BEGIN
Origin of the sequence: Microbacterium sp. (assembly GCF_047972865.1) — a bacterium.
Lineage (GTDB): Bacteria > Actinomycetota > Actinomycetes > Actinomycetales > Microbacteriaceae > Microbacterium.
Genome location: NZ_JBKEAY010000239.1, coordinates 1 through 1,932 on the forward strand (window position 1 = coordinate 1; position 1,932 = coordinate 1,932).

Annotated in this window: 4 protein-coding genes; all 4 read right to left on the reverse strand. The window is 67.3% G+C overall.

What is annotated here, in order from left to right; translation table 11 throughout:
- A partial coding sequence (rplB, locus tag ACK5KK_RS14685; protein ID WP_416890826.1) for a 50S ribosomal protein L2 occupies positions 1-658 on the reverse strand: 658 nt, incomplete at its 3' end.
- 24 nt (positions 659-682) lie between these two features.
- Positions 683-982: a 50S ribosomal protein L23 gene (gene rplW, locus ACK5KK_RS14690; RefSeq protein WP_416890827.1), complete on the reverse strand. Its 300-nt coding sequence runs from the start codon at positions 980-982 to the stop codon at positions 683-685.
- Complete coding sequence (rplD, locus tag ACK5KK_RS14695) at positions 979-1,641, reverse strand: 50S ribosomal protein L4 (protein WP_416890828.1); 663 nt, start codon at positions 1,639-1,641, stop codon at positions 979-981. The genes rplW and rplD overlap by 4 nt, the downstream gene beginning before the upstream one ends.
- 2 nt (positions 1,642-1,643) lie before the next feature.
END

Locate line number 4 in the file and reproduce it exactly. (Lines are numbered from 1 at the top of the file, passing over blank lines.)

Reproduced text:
Annotated in this window: 4 protein-coding genes; all 4 read right to left on the reverse strand. The window is 67.3% G+C overall.